- Tram Ho
Microsoft has officially released the first beta test version of Windows 11, available to subscribers of the Windows Insider Program. Until today, accessing and using Windows 11 was purely a developer version (Dev preview), which according to Microsoft is for “users with technical experience” and much more . raw part” . Microsoft also says that the beta version is more stable, with builds that have been validated by Microsoft itself. However, if you want to experience it, you should still install it on a test machine or on another hard drive partition, instead of using it as the sole main operating system.
Of course, to install the beta version, you will need a computer that is compatible with it. It is difficult to determine if your computer can run the next version of Windows, but Microsoft’s support document about preparing for Insider builds still takes users to the minimum system requirements page. The software giant has announced it will be “particularly interested” in the 7th generation Intel and first generation AMD Zen CPUs in beta, so it’s still possible that PCs using these CPUs can is running beta but not sure will be running the official version.
The release of the beta version is also good news for those who quickly installed the Dev preview version to experience Windows 11 as soon as possible, but do not want that experience to be full of bugs. If this is the case, you can switch from the Beta Channel by going to Settings, selecting Windows Update, then Windows Insider Program, then selecting the Beta Channel in the Choose your Insider Settings section.
Normally, you’ll need to completely reinstall the operating system to move from Dev to Beta, but according to the Windows Insider program’s Twitter account, users can follow the steps above in “a period of time.” short time” . Perhaps the best thing to do here is to switch to Beta as soon as possible, if you don’t really need to test on Dev. Switching to Beta only “consumes” one reboot, which will likely give you a smoother experience.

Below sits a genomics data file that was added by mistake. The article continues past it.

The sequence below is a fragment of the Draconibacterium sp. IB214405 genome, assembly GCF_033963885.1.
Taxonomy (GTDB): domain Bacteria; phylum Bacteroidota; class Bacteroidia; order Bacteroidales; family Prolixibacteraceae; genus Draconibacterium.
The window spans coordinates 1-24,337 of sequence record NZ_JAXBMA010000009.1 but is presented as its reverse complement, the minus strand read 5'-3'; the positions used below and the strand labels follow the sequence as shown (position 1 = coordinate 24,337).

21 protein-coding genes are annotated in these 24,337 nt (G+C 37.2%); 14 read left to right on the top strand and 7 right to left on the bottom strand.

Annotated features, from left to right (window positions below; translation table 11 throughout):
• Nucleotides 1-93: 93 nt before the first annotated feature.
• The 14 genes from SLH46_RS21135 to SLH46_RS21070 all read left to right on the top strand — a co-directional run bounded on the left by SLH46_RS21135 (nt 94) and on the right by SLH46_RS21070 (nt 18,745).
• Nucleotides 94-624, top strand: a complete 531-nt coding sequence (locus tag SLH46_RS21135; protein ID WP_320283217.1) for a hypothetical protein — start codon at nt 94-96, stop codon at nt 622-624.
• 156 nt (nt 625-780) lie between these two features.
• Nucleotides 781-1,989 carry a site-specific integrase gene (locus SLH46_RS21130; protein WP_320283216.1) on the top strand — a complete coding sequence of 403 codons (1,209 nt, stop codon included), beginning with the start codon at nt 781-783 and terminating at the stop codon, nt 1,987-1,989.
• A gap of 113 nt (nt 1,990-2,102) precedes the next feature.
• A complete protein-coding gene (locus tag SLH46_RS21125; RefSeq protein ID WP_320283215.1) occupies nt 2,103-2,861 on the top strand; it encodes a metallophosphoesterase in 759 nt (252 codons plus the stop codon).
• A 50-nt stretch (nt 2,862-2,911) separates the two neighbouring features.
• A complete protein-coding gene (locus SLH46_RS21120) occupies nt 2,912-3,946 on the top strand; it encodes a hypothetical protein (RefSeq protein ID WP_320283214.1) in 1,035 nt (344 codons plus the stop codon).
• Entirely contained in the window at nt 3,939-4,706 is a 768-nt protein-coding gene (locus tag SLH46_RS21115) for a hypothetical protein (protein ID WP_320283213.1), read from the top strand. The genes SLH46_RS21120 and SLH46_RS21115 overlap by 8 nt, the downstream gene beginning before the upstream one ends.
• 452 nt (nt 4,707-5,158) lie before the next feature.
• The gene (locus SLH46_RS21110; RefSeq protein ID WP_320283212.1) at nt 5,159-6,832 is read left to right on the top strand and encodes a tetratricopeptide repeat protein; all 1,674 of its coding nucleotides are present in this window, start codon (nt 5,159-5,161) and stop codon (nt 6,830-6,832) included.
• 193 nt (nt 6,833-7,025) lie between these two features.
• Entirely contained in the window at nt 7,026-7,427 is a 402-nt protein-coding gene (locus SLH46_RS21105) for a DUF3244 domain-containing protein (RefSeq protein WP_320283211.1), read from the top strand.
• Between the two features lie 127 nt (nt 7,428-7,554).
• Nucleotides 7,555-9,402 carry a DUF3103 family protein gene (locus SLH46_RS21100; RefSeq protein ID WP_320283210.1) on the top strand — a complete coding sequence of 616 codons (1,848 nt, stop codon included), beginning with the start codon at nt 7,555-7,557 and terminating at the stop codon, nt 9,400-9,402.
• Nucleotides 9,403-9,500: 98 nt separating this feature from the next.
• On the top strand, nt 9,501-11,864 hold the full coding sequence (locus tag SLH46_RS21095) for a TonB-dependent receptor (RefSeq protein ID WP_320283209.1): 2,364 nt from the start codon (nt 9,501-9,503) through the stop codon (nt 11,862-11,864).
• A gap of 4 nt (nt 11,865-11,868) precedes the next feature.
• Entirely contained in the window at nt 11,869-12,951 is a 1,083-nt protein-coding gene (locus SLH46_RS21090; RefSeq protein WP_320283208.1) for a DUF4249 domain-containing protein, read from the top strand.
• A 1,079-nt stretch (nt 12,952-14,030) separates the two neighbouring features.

For Windows 10 users and now ready to test Windows 11, you can sign up for Microsoft’s Windows Insider program by following the link at the end of the article. Of course, although Microsoft considers Beta versions to be more stable than Dev versions, they are still experimental versions. There are bound to be bugs, “blue screens”, freezes, or missing features – Microsoft itself has a public list of existing issues, such as the Teams Chat feature working with Dev version, but not yet usable on Beta.
Overall, if you are intrigued by the new look of Windows 11 and want to experience it but haven’t… dared, now is a good time to experiment. Because releasing the beta to all users who sign up for Microsoft’s program means that they feel this version is ready.
You can sign up for the Windows Insider Program here.
Source : Genk